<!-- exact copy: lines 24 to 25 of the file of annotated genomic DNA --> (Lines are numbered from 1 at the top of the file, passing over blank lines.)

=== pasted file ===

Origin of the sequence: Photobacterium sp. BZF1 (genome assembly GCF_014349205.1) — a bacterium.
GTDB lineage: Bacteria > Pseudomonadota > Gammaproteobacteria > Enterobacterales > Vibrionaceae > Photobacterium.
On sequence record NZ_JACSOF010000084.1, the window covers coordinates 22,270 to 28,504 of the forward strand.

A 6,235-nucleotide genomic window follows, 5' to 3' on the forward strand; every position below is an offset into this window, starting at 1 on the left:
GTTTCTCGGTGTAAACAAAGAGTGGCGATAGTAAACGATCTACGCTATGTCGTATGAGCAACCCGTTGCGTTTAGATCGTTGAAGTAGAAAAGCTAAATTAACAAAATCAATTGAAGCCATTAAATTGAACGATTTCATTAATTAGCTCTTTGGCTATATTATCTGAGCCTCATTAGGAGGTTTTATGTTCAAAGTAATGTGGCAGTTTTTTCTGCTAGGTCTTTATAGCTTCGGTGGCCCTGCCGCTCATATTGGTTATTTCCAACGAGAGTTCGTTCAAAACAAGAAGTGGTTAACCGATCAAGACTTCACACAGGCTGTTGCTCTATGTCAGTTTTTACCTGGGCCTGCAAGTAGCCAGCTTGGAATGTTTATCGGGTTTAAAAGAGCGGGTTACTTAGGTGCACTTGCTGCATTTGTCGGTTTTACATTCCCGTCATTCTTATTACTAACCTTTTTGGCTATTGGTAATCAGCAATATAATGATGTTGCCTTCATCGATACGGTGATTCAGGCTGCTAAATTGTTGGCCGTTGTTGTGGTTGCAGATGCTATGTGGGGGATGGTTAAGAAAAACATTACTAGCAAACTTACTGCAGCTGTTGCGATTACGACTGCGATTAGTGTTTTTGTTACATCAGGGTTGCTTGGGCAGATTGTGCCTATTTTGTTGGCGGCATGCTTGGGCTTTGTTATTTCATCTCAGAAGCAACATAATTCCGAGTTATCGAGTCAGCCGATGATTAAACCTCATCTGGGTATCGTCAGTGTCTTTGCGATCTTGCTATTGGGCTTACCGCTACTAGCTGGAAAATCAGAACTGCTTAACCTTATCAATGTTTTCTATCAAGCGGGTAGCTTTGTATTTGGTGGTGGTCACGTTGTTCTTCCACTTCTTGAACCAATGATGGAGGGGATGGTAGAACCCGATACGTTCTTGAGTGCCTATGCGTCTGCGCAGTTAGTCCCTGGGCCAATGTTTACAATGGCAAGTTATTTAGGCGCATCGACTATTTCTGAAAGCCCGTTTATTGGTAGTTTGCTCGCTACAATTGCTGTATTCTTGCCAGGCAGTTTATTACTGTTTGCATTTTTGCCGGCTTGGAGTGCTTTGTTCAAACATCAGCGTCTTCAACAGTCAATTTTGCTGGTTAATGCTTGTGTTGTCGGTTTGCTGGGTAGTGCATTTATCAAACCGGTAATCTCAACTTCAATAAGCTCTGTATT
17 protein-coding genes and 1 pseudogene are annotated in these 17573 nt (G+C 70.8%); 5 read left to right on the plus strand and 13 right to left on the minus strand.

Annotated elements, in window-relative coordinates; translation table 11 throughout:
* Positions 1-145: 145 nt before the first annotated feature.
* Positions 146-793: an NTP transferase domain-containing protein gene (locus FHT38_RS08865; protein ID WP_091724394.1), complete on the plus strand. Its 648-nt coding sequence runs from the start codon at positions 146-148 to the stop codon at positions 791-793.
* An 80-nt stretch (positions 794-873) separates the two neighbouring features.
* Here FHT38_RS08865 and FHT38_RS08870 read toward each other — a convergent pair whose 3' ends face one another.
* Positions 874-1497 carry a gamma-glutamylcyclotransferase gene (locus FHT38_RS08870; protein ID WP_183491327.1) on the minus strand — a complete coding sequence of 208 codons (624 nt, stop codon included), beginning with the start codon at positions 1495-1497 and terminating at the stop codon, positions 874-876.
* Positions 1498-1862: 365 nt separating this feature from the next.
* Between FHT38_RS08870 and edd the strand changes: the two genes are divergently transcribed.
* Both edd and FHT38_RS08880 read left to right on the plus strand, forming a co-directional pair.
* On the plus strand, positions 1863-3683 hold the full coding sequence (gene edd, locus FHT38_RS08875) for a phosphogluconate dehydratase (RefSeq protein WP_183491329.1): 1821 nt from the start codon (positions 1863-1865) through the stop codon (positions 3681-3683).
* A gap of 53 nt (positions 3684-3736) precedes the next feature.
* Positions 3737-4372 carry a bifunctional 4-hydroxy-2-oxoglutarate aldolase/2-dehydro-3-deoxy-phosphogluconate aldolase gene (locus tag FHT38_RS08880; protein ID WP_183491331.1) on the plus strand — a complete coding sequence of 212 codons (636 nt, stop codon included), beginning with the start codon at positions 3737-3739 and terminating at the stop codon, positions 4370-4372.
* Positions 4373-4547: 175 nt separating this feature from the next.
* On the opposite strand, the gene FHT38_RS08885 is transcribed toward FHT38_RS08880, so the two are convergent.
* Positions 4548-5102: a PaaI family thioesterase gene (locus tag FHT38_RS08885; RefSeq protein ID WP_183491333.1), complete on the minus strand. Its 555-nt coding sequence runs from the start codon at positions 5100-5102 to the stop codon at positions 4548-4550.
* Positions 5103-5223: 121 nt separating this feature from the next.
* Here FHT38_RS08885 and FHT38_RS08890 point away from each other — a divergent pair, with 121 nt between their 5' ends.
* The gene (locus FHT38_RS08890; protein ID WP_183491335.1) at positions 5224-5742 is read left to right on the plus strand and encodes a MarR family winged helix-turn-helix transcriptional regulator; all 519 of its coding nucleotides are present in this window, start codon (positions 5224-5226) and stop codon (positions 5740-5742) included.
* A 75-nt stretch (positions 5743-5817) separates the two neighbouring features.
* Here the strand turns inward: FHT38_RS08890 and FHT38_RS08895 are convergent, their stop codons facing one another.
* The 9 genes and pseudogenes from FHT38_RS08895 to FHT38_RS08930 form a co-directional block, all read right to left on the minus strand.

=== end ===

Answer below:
* The gene (locus FHT38_RS08890; protein ID WP_183491335.1) at positions 5224-5742 is read left to right on the plus strand and encodes a MarR family winged helix-turn-helix transcriptional regulator; all 519 of its coding nucleotides are present in this window, start codon (positions 5224-5226) and stop codon (positions 5740-5742) included.
* A 75-nt stretch (positions 5743-5817) separates the two neighbouring features.